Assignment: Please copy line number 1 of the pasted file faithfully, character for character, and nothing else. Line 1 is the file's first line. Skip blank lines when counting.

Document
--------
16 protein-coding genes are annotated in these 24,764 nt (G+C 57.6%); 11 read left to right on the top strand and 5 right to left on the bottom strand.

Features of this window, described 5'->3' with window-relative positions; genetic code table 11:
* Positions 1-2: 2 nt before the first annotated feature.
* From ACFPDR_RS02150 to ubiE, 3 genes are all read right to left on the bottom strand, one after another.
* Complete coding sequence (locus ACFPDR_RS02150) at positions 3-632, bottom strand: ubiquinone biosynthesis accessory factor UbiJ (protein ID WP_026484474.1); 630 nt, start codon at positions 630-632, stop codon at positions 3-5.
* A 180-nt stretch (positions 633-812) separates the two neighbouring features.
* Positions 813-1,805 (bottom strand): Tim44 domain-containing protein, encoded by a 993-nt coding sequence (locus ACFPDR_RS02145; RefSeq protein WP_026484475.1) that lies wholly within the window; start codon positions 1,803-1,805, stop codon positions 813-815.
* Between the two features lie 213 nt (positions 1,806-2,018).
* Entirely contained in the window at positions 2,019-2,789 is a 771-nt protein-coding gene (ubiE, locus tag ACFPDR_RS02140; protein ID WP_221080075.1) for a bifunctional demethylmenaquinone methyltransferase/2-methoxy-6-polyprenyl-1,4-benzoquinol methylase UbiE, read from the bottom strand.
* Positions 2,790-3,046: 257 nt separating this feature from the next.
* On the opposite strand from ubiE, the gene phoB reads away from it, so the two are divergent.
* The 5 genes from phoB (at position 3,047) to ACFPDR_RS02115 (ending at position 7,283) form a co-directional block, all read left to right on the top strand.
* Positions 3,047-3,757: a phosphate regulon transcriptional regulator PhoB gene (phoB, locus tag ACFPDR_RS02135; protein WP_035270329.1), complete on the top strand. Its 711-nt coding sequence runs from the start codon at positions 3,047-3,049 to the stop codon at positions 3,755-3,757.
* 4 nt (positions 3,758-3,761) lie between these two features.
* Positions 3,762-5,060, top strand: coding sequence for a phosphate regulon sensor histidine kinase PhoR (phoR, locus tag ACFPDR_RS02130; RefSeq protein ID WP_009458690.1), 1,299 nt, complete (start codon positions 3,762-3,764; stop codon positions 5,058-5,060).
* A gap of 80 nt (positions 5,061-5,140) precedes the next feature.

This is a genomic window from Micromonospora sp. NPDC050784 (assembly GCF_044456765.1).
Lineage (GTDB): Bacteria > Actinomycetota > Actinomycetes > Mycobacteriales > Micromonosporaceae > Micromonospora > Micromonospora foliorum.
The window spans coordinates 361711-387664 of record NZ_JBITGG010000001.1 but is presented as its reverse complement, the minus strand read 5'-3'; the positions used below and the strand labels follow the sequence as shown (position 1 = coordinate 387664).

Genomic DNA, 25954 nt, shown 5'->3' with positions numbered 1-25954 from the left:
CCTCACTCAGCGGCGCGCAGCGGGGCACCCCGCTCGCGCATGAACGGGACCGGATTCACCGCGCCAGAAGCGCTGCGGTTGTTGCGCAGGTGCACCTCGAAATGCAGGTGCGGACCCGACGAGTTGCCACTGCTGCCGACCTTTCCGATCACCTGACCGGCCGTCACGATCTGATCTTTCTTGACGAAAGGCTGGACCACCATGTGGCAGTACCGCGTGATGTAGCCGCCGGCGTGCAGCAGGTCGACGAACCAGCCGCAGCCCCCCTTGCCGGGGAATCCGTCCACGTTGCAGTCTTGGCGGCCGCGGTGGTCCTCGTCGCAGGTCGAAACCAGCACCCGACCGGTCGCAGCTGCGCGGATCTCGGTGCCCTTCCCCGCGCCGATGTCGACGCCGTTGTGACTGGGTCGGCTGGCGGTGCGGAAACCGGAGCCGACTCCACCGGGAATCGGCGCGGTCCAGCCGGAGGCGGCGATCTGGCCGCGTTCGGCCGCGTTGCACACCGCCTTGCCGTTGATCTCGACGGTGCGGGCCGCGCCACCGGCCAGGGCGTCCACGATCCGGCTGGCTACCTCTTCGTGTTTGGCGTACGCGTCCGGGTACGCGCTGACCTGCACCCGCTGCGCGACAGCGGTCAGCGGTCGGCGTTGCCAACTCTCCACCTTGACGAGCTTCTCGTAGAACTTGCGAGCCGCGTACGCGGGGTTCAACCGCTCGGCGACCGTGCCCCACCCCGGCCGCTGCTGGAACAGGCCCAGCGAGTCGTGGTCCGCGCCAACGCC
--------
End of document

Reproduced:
16 protein-coding genes are annotated in these 24,764 nt (G+C 57.6%); 11 read left to right on the top strand and 5 right to left on the bottom strand.